The average household kitchen has the offers mould the optimum conditions for growth. Hot and humid, kitchens that aren’t set up correctly can suffer from quite serious mould issues — many of which pose risks to human health.
Mould is a fungus which is usually black when it grows on walls. However, it is the airborne mould spores that can exacerbate allergies and cause respiratory problems. Fortunately, there are a few relatively simple ways to remove mould and prevent it from returning.
Where does mould lurk in your kitchen?
Not all mould in a kitchen is immediately obvious. It could be growing on a wall behind a cupboard, or underneath an appliance. Mould is most likely to occur on damp areas of your kitchen that are difficult to access. Particularly vulnerable are the areas where walls meet ceilings, as well as areas close to windows. Regularly checking your kitchen for mould should help you to identify and remove accumulations before they become a serious issue.
Removing mould in your kitchen
Disturbing accumulations of mould can send spores flying into the air, so it’s a good idea to wear goggles and a mask before cleaning. Also, you should ventilate the kitchen by opening all the windows and doors.
While there are some very effective mould removal agents on the market today, you can make something just as effective — and for a fraction of the price. Start by creating a cleaning solution of one part water and one part bleach, ensuring you’re wearing protective rubber gloves throughout. Carefully pour the solution into a clean spray bottle.
Very carefully spray the solution onto the affected area of your kitchen wall, making sure that you have removed all food and utensils from the area. You should notice that the black mould starts to turn into brown liquid almost immediately. Allow two minutes of contact time, and then wipe the area dry with a paper towel. Slowly move your way around the affected areas, tackling one small area of mould at a time. Also, make sure you discard each dirty paper towel immediately.
Preventing mould in your kitchen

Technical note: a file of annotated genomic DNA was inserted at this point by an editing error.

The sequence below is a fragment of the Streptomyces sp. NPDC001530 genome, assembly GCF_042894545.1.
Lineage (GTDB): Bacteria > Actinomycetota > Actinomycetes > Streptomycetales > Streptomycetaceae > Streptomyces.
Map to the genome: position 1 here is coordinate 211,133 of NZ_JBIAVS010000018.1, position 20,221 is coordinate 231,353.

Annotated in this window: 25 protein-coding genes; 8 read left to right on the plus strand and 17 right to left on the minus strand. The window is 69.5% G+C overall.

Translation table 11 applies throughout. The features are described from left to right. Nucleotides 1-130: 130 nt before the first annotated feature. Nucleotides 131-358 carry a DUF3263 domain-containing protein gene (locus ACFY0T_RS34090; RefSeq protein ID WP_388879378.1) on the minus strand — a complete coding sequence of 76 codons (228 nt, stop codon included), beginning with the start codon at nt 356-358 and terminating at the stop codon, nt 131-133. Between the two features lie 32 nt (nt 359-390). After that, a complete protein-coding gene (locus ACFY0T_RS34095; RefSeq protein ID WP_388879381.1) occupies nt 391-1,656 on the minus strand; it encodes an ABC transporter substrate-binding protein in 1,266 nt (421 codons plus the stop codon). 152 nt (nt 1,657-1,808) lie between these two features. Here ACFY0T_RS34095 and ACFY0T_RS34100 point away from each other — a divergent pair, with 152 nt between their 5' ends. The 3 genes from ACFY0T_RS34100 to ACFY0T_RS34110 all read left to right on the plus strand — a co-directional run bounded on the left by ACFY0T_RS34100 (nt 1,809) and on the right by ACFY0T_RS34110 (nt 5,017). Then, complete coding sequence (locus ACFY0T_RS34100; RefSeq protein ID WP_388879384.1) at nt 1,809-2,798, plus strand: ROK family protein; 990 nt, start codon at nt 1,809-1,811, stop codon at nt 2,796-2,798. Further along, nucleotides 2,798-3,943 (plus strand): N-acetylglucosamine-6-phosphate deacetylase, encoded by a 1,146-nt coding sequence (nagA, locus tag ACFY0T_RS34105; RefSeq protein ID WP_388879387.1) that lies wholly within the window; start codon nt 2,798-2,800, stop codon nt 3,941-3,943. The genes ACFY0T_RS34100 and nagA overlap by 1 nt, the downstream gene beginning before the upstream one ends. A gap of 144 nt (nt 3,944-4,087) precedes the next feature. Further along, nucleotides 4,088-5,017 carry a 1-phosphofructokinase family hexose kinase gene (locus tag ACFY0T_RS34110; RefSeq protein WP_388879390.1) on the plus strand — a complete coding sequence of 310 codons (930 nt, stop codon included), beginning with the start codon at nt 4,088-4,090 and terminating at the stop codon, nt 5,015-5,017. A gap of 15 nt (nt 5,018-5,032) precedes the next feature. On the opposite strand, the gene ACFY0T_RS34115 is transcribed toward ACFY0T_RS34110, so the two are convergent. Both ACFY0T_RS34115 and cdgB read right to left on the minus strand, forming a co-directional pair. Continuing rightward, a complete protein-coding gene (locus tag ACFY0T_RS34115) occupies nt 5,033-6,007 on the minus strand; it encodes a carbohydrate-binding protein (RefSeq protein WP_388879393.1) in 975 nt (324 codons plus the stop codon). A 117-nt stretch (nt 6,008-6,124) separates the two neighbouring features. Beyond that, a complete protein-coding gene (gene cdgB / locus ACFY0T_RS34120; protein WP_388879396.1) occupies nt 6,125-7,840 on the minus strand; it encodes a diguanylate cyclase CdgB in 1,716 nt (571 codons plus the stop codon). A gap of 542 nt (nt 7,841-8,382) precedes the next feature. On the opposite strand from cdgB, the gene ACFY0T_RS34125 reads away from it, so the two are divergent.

Once you’re happy that you’ve removed all the mould from your kitchen, it’s important to put into place a set of preventative measures — otherwise you’ll be cleaning again in a few days. Ventilation is key, so use any extractor fans you have every time you cook. It’s also a good idea to open windows as often as you can, depending on the weather. If you don’t have an extractor hood in your kitchen, get one fitted above your hob and oven as quickly as possible.
It’s also important that you remove any moisture from your kitchen as quickly as you can. For instance, you should wipe up spillages on worktops and floors immediately. Also, pay extra attention to the areas around and underneath your sink.
Severe mould problems might require you to replace certain products in your kitchen with mould-resistant alternatives. For instance, there are mould-resistant plasters and paints that are very effective at keeping mould at bay in warm and damp kitchens.
If the mould problem in your home persists, you may need to try more drastic measures, such as installing a dehumidifier. Repairing faulty windows and leaking pipes may also improve the situation. And if you’re using a washing machine and dryer in your kitchen, it might be worth having them both moved to another location in your home. Other appliances that might be contributing to the problem include slow cookers, pressure cookers and steam cookers. If you regularly use these products, put them away for a week or two to see if they’re to blame.
Some kitchens will always be more prone to mould than others — particularly old kitchens or those in areas with a relatively high water table. As long as you make attempts to clean mould immediately and keep your kitchen as dry as possible, you should be able to manage the problem effectively.